7 Important Network Security Best Practices You Should Be Following

7 Important Network Security Best Practices You Should Be Following

In the Sophos 2021 Threat Report, several major IT security threats were identified that companies need to watch for this year. One of these was ransomware, and another was somewhat surprising. It was the lack of good cybersecurity hygiene.

Despite there being so many warnings and news stories about the rise of malware and other online attacks, many companies simply haven’t adopted or stuck with best practices when it comes to network security.

Companies and users get lax, begin using weak passwords, don’t implement important safeguards, like two-factor authentication, and rarely hold employee awareness training for cybersecurity.

According to the Sophos report, “A lack of attention to one or more aspects of basic security hygiene has been found to be at the root cause of many of the most damaging attacks we’ve investigated.” 

Online Threats Are On the Rise

The online threat landscape continues to get more dangerous every year as attackers take advantage of business changes (like the move to remote employees) and advanced AI and machine learning techniques.

Some of the startling statistics that business owners need to be worried about include:

To keep your business properly protected there are certain network security safeguards you should put in place. Each of them works together to add rings of security around your data, devices, and cloud storage to keep them from being breached.

Do You Have These IT Security Layers in Place?

A layered strategy is a way to protect your company from a devastating malware attack, ransomware infection, or data breach. 

The average cost of a cyberattack is $200,000.

These are some of the most important best practices that you should be following to protect your network.

Password Security & Two-Factor Authentication

With most business data and processes in the cloud, passwords have become the main vulnerability. All a hacker needs is an employee’s Dropbox or Microsoft 365 password, and they can access multiple files and do a lot of damage.

It’s important to use a few best practices when it comes to password security. These include:

  • Require the use of strong passwords (at least 7-10 characters and a mix of letters, numbers, symbols).
  • Have employees use a password manager so they don’t store passwords insecurely.
  • Enable two-factor authentication for all logins (it’s 99.9% effective at stopping breaches).

Next-Gen Firewall With Advanced Threat Protection (ATP)

One of the standard network protections that every company should have in place is a next-gen firewall. Firewalls monitor all incoming and outgoing network traffic, apply system-wide security policies, and look for any potential unwanted intruders.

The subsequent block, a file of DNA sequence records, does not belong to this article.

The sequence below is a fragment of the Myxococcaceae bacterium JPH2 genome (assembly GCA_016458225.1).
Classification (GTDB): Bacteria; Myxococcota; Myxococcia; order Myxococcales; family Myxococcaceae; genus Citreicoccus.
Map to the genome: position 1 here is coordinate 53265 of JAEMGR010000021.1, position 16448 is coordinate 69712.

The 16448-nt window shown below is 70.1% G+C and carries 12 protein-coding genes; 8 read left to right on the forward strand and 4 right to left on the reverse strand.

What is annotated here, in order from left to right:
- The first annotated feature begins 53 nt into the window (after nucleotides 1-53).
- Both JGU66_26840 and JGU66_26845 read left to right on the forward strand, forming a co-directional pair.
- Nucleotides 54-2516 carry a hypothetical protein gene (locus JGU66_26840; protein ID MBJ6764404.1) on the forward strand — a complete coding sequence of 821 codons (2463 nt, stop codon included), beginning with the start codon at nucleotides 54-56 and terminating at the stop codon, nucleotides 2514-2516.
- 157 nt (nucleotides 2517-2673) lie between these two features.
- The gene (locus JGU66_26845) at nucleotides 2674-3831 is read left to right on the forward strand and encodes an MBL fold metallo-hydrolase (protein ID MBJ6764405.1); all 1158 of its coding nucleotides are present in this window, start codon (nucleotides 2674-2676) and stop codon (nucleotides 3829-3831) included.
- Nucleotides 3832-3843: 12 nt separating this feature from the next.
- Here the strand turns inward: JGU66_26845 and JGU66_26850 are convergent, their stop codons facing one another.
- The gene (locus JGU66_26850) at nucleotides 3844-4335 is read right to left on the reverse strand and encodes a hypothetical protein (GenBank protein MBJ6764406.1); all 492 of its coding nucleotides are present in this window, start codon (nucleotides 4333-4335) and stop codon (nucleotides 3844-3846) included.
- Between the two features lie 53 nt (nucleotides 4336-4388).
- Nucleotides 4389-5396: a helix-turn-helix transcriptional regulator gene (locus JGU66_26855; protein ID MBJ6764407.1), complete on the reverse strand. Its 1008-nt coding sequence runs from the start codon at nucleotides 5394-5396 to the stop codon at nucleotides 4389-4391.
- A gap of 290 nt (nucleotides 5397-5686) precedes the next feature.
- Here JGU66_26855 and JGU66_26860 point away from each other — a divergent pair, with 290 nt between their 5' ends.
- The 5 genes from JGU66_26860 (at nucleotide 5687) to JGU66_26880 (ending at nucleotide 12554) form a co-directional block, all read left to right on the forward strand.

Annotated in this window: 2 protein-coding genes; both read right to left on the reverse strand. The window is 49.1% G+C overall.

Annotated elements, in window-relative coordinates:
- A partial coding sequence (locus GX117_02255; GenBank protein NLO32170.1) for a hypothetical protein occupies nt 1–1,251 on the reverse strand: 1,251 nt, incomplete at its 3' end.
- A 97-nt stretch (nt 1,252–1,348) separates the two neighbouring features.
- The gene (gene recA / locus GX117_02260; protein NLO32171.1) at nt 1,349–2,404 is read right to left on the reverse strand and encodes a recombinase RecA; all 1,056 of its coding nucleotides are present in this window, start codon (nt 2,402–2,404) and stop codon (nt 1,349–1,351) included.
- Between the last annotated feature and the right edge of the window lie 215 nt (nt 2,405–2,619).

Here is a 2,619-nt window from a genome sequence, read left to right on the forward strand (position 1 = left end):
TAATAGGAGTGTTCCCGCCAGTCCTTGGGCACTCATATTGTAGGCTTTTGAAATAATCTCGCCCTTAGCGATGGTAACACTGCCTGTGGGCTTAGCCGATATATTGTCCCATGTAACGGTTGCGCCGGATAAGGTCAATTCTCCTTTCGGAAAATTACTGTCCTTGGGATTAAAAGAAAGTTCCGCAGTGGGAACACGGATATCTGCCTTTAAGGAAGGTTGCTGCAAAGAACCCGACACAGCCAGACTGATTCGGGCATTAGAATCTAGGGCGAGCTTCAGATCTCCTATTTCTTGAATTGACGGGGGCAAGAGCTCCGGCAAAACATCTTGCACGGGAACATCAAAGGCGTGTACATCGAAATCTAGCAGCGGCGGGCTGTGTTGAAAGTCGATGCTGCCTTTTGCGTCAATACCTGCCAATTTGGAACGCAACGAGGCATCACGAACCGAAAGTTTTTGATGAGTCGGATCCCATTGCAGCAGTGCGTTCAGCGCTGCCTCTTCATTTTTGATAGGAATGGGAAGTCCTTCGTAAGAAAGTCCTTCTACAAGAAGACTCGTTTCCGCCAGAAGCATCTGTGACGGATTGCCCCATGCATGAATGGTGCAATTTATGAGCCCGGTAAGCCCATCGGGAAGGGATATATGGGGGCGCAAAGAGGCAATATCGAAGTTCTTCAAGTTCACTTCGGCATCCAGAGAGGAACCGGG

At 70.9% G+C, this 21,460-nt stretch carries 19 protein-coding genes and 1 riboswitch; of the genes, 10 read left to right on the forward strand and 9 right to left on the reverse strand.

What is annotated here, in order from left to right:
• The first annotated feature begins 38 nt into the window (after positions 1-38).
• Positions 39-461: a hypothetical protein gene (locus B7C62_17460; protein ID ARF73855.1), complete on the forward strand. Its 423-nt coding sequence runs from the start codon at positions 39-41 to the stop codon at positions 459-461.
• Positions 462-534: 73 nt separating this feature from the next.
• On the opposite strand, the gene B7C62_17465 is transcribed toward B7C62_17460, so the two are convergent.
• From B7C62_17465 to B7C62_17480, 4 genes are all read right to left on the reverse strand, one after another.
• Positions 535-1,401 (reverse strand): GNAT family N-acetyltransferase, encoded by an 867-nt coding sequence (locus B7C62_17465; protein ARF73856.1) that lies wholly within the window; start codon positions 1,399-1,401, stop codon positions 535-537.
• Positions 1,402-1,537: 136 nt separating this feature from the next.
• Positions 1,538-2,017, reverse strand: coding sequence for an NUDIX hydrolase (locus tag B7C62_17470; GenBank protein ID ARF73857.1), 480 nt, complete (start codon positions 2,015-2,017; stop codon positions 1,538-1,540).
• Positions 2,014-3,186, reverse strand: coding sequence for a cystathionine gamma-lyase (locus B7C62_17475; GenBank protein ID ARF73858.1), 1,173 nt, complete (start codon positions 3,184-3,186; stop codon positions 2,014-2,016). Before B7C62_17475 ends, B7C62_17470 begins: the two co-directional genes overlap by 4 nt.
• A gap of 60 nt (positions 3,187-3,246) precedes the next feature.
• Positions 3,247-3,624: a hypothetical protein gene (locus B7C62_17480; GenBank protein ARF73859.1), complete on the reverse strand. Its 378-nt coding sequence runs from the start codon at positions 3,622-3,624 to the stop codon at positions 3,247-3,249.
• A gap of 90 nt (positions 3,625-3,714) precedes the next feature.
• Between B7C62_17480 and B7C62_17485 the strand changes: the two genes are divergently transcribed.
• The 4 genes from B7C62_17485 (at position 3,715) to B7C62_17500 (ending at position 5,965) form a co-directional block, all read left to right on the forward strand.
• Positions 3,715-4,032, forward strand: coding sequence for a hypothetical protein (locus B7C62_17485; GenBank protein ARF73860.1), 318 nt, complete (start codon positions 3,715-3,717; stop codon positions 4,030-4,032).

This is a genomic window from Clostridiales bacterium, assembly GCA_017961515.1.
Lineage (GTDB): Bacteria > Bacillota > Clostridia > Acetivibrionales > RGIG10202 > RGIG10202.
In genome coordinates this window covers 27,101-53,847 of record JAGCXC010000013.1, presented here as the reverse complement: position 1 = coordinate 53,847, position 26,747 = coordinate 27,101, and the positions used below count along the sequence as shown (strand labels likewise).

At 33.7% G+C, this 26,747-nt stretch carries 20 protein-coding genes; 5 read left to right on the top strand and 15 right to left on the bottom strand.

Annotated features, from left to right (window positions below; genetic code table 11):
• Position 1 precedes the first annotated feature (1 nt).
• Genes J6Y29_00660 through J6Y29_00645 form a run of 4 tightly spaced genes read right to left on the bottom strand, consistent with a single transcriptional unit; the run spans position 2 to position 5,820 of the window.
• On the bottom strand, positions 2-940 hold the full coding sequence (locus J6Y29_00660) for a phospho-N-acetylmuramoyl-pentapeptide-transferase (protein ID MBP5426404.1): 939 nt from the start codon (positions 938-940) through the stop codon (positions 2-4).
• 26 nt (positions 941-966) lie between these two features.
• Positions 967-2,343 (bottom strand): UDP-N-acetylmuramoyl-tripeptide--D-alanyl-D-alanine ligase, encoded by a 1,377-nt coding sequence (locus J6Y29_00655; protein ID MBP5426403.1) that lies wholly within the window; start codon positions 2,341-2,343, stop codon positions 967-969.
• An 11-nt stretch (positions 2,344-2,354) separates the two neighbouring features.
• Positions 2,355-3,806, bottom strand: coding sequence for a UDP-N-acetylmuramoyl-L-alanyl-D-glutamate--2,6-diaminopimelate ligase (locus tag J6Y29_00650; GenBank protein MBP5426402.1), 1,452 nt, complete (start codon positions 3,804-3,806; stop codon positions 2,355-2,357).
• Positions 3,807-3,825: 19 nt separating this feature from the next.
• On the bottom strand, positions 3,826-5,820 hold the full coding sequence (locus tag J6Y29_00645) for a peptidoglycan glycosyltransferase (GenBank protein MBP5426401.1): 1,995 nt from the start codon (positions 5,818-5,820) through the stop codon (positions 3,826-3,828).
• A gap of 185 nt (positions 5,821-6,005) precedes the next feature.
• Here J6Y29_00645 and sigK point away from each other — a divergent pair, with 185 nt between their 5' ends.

It’s important to use a firewall with ATP because this adds a protective element that can proactively seek out strange network behavior to detect zero-day threats.

Managed Antivirus/Anti-Malware

Every device used to access company apps, email, and data (including mobile) needs to have a good antivirus/anti-malware program installed. 

Managed services add an element that ensures any identified threats are being properly handled and that the antivirus/anti-malware is properly updated and running on all devices.

Remote Team Security

This year, the number of permanent remote employees is expected to double. Telecommuting is a legacy of the pandemic that’s here to stay and companies need to adjust their network security to account for a business network that extends to employee homes.

Some of the remote worker safeguards you should put in place include:

  • Business Virtual Private Network (VPN)
  • Use of network segmentation
  • Remote managed IT support for off-site devices

Email Spam & Phishing Filter

Most malware is spread via phishing emails, which makes it vital to do everything you can to reduce the number of attacks coming into user inboxes.

Using an email spam/phishing filter can drastically reduce your risk of an attack by quarantining suspicious messages, so there are far fewer that make it in front of employees.

DNS Filter

Most phishing emails use links to malicious websites rather than file attachments to skirt past anti-malware programs. Another important filter that works hand-in-hand with a spam filter is a DNS filter.

The DNS filter matches URLs against a known list of malicious websites and will block a user’s browser from loading a dangerous site.

Regular Employee Security Awareness Training

Your staff is one of your best weapons against cyberattacks. Knowledgeable employees can spot a phishing attack, know how to manage passwords securely, and don’t do things like email a company credit card number in an unencrypted format.

It’s important to have ongoing security awareness training that’s backed up by regular reminders like posters, short videos, and other awareness efforts. This ensures that employees are armed with the knowledge they need, and it also fosters a culture where IT security is seen as important. 

Are You Missing Any IT Security Best Practices? Find Out!

Neuron Computers can help your San Fernando Valley area business identify any potential weaknesses in your IT security and offer commonsense recommendations.

Contact us today to schedule a free consultation. Call 1-818-925-2120 or reach us online